By: Laurence Kaplan  | 

Letter to the Editor: Vietnam (Vol. 31, Issue 8)

To the Editor:

I was both shocked and saddened to see the full page ad in The Commentator For Peace with Freedom in Vietnam. This ad, which was signed by over 700 students and members of the faculty, seems to me to indicate a complete abdication on the part of the Orthodox Jewish Community of their moral responsibility. That an ad can support the President’s policy in Vietnam and not even suggest the possibility of negotiations is unbelievable. Moreover, this ad was circulated and signed before the U.S. had stopped bombing North Vietnam and before it started its current peace offensive. That 700 students and faculty members could at that time so uncritically support the war in Vietnam, as not to even call for either a cessation of the bombing or a strengthened effort on the part of the US to help implement negotiations, is frightening.

I consider this to be frightening not only because such a stance seems to me to be morally disastrous on general principles but also because it seems symptomatic of a serious moral and religious malady which is afflicting Orthodox Jewry in America today.

Over the past decades a convenient, if corrupting division of Iabor had developed in the American Jewish community. The Orthodox were to take care of the “ritual” aspect of Judaism while Conservative and Reform groups were in charge of ethics and social action. In the past few years it seemed as if, hopefully, a change was taking place. It seemed as if Orthodoxy was finally realizing that it could not afford to keep silent; that tradition and Halacha were concerned with and had something to say about the great issues confronting our times. Orthodox Rabbis and lay leaders finally began to speak up on such issues as civil rights, labor relations and poverty in the midst of prosperity.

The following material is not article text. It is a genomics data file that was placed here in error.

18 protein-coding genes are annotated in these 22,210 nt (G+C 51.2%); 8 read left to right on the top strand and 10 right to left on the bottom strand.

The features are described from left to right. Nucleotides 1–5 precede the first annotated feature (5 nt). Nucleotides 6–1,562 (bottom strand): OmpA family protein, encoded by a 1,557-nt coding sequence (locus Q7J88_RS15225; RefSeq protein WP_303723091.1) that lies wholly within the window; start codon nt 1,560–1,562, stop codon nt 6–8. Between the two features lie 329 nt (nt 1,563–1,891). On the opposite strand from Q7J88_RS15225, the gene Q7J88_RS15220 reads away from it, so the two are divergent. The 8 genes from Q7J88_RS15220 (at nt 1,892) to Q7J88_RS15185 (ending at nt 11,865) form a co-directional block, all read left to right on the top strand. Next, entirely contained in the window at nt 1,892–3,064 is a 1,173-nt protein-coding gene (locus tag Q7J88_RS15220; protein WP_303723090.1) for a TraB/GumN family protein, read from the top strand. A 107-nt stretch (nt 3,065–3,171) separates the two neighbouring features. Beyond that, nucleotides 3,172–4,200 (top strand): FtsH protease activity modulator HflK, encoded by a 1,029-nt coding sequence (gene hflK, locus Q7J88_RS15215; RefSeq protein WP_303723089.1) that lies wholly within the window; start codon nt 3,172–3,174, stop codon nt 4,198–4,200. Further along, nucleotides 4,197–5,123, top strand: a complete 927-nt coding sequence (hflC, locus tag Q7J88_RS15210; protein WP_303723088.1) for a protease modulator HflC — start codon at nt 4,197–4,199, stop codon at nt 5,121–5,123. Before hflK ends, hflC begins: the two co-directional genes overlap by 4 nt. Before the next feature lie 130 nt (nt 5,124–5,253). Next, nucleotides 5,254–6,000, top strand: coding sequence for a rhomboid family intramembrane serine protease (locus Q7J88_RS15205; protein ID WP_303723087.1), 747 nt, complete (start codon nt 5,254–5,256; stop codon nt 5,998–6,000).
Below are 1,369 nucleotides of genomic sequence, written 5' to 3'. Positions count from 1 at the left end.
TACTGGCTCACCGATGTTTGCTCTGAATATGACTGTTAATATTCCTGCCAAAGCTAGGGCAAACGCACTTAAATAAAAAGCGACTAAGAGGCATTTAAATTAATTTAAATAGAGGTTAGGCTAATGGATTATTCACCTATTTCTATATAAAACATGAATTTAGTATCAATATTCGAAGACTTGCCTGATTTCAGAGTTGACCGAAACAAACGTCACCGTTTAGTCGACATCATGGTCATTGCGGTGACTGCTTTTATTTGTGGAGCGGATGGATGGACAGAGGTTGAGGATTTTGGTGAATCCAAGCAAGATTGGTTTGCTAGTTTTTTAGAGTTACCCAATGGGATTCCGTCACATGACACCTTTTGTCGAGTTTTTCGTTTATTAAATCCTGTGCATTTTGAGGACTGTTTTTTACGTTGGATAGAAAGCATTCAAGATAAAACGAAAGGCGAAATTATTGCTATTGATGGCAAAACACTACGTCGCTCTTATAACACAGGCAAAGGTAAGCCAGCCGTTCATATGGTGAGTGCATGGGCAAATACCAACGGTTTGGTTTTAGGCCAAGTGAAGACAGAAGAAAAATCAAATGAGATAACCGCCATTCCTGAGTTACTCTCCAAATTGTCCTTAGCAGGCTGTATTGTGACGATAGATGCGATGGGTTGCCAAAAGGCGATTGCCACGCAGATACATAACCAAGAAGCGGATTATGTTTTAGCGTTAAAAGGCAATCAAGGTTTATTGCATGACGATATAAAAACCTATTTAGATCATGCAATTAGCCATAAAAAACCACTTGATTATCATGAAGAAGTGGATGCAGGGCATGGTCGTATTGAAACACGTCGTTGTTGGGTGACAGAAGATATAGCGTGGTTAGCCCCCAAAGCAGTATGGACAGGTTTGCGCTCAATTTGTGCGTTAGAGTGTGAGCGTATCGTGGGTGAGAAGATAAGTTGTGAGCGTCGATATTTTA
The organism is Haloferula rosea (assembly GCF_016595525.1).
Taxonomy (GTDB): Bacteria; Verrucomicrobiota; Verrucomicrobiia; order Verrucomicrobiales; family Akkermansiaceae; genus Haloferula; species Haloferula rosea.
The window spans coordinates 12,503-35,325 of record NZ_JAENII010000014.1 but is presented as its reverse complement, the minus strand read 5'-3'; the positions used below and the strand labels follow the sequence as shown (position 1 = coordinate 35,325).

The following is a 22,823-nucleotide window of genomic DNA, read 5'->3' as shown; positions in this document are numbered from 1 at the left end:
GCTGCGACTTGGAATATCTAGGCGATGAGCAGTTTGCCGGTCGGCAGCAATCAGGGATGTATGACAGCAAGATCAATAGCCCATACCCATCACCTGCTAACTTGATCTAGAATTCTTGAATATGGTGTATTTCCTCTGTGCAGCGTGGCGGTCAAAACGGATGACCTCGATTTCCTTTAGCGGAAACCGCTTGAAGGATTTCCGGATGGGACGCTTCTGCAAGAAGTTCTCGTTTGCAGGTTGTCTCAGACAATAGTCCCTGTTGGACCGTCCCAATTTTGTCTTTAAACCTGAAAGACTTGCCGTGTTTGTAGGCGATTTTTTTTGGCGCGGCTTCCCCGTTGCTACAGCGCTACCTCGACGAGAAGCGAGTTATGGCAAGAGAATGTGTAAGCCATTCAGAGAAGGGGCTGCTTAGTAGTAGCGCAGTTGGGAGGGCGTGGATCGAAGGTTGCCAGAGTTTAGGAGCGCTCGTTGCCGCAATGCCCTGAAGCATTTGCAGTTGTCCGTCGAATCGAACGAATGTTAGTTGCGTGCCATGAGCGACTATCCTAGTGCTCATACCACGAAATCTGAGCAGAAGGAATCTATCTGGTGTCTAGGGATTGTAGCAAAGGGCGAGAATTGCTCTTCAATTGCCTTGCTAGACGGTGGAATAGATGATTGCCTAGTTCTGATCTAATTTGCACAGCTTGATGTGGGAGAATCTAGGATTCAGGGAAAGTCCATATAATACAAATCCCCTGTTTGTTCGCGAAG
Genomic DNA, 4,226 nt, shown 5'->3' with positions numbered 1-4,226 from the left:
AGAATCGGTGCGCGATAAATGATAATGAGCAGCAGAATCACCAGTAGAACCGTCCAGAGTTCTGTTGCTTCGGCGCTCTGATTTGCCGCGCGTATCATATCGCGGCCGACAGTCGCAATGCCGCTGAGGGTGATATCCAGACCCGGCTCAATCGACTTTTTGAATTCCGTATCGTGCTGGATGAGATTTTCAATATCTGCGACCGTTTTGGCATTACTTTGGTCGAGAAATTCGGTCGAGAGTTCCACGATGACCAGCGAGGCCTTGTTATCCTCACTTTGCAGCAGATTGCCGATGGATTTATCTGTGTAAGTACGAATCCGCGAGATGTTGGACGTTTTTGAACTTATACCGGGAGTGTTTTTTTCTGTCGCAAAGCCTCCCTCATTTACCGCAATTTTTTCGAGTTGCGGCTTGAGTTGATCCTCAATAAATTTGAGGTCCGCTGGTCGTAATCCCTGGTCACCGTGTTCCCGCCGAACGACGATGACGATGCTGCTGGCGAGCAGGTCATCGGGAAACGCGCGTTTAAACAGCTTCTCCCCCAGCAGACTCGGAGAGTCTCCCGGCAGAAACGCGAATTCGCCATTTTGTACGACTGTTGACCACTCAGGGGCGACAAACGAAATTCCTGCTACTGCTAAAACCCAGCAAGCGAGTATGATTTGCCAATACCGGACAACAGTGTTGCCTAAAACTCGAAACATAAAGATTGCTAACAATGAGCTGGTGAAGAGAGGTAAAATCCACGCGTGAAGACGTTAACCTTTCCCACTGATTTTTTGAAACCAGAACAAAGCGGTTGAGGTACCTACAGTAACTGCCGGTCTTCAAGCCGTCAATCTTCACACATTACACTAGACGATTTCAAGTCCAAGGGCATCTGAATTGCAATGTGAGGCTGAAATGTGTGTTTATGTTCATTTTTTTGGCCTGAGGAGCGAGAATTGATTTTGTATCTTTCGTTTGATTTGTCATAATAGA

Yet, when one considers that no Orthodox group at any time chose to speak in the slightest measure against the President's policy in Vietnam but instead went silently along or, as did Mizrachi as well as YU, uncritically supported him, one begins to wonder whether the hopeful signs of the past few years were only an illusion For it was easy — it was chic to speak about civil rights or labor relation. But when it came to Vietnam it was difficult and unpopular to call for a cessation of the bombings or to imply that perhaps the U.S. had not done all it could do in trying to bring about negotiations. The pressure was on to go along. And to our shame we, the Orthodox community, either out of a lack of courage and concern or both, succumbed to these pressures. Conservative and Reform groups spoke up. Are we to say that Orthodoxy is not concerned about the issue of war and peace? Have we somehow narrowed Halacha that it no longer includes the search for peace? I hope not.

And yet, if this current peace offensive does lead to a lessening of the brutality of this war and perhaps eventually even to a cease fire, then part of the praise for such a result will be due to those groups who were not afraid to demonstrate their case and concern. We will not be included with those groups. For we sold our birthright, at once our pride and our responsibility, for a mess of pottage. 

Laurence Kaplan ‘65